Gabriella Harari headshotGabriella Harari, Department of Communication, Stanford University

Dr. Harari’s research focuses on behavior change, individual differences, and digital media use. She studies how digital media technologies (e.g., smartphones, social media) can be used to understand behavior and psychological experience in the context of people’s daily lives.

Kostadin Kushlev headshotKostadin Kushlev, Department of Psychology, Georgetown University

Dr. Kushlev studies the causes and consequences of subjective well-being. His research on the psychology of technology focuses on how mobile computing (e.g., using smartphones) interacts with nondigital activities, such as spending time with family and friends, to influence basic social needs and well-being.

Elizabeth Lyons headshotElizabeth Lyons, School of Health Professions, University of Texas Medical Branch at Galveston

Dr. Lyons research focuses on creating interventions to improve cancer prevention and control by changing weight-related behaviors. She is particularly interested in using technology to increase motivation for physical activity among sedentary older adults and breast cancer survivors.

Brad Okdie headshotBrad Okdie, Department of Psychology, Ohio State University

Dr. Okdie’s primary focus lies at the intersection of social psychology and media. Specifically, he investigates the emergence, maintenance, and ending of relationships through media.

Ryan S. Ritter headshotRyan S. Ritter, Facebook Inc.

Dr. Ritter is a social psychologist on the Compassion team at Facebook. He is particularly interested in the impact of technology on people’s well-being, and uses a variety of quantitative methods to measure and understand the positive and negative effects of social media on people’s lives.

Juliana Schroeder headshotJuliana Schroeder, Haas School of Business, University of California Berkeley

Dr. Schroeder researches how people navigate their social worlds: first, how people form inferences about others' mental capacities and, second, how these inferences influence their interactions. In particular, she studies how language affects the expression of one’s own—and the evaluation of others’—mental capacities.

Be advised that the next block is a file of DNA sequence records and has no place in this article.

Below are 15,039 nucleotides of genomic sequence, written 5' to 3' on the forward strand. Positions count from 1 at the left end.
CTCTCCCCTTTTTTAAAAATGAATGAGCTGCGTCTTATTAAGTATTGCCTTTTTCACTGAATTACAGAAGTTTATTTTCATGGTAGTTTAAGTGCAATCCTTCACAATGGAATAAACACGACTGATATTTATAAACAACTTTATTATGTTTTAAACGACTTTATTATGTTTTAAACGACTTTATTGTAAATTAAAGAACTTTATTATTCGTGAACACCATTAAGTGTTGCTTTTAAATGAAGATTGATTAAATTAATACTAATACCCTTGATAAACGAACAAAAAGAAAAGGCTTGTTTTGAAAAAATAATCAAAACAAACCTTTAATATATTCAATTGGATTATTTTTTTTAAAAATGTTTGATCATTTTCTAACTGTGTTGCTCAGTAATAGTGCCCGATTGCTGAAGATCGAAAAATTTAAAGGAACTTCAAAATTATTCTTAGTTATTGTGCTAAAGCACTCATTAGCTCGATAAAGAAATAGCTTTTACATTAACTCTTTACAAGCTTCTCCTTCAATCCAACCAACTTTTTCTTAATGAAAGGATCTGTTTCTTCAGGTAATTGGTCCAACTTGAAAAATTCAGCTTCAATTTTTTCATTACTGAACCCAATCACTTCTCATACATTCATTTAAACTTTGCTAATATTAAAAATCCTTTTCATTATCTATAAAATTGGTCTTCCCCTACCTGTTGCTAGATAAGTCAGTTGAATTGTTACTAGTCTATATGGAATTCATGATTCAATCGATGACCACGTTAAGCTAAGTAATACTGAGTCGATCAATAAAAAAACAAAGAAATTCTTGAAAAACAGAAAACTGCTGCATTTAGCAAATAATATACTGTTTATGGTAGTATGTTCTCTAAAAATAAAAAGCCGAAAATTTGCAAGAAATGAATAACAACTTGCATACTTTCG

Registration:

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Save $25 when you register for both convention and preconference together!

Registration for preconferences is limited and fills quickly.
Registration is now open and will not reopen once this preconference fills.

Data Blitz & Poster Sessions:

Emerging scholars (graduate students, post docs, and those within 5 years of receiving their Ph.D.) are encouraged to submit an abstract for consideration as a data-blitz talk (no longer than 4 minutes). Poster submissions follow the same rules, but can also be submitted by undergraduates.

Submissions for this preconference are now open. Submissions will be collected through October 31st. Please select the correct preconference at the top of the submission form and fill out all required fields.

Click here to Submit

All presenters will be considered for one of three complementary conference registrations. Awardees will be selected based on the quality of their submissions, but priority will be given to applicants with limited funding.

Contact:

Sandrine Müller headshot

Sandrine Müller, Department of Psychology, University of Cambridge

Website | Email

Sandrine Müller uses smartphone sensor data to study human behavior. In particular, she examines how mobility patterns (e.g., the places people visit, their daily routines, distance traveled, etc.) can inform our understanding of personality and mental health.

Patrick Ewell headshotPatrick Ewell, Department of Psychology, Kenyon College

Website | Email

Dr. Ewell is interested in the psychological intersection between people and new and emerging media. In particular, he conducts research on aggression and morality in videogames, as well as the impact of social media on social behavior and self-regulation.

Kostadin Kushlev headshotKostadin Kushlev, Department of Psychology, Georgetown University

Website

Dr. Kushlev studies the causes and consequences of subjective well-being. His research on the psychology of technology focuses on how mobile computing (e.g., using smartphones) interacts with nondigital activities, such as spending time with family and friends, to influence basic social needs and well-being.

Archive:

2018 Preconference  |  2017 Preconference

2019 Annual Convention
February 7 - 9, 2019
Oregon Convention Center
777 NE Martin Luther King Jr Blvd
Portland, Oregon 97232, USA